A second aspect of the invention relates to the use of a movable access member, which can either be a septum, as with the first type, or a piston, but which is mechanically (as opposed to pneumatically or hydraulically) coupled to the barrier so that the movement of the access member, as opposed to increased pressure in the vial interior, causes the barrier to be breached.

One of the advantages of the invention is that by using an access member, typically a septum, which returns to its original, pre-deflected state after being deflected causing the barrier to breached, pressurization within the container interior when accessed by a needle cannula is eliminated. This is very important in dealing with cytotoxins as the mixed pharmaceutical.

Another feature of the invention is the provision of a protective cap used to cover the septum until mixing has taken place. After mixing the pharmaceutical components, the cap automatically pops open, thus exposing the septum. This not only helps protect the septum from contamination, it also prevents premature access to the interior of the container. This is important to prevent access to the contents before mixing so to prevent the unintended or unauthorized introduction of a foreign substance into the vial or removal of some of the contents from the vial prior to mixing.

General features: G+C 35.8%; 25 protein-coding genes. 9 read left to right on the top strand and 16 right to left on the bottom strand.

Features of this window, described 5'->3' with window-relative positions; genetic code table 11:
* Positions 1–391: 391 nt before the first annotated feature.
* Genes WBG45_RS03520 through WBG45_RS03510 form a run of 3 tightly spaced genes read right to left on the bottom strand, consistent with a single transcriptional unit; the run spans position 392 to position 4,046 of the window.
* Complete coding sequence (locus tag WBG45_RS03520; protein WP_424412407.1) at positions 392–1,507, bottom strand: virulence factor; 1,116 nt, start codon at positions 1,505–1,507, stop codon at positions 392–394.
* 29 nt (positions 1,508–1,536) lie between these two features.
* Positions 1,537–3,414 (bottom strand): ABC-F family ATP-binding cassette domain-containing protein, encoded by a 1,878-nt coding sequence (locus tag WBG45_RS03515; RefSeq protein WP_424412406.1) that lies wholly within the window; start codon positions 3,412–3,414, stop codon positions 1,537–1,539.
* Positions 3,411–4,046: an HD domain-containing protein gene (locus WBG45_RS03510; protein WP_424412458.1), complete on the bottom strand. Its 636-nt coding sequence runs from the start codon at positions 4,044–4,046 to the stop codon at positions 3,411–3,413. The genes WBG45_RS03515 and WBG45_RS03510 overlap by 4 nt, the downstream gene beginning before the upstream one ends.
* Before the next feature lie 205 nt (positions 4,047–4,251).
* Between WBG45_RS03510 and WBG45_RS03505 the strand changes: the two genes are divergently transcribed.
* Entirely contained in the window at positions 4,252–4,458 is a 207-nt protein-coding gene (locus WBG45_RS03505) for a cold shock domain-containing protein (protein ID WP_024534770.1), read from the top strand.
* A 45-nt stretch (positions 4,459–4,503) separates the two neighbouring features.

A further feature of the invention relates to the promotion of effective but gentle mixing of the pharmaceutical components. This is achieved by the careful sizing and configuration of the opening between the two interior regions of the interior of the container. The proper sizing and configuration of the opening created by the displaced plug, for a particular viscosity of the liquid pharmaceutical component, causes a bubbling or glugging effect as the liquid flows from one interior region into the other interior region.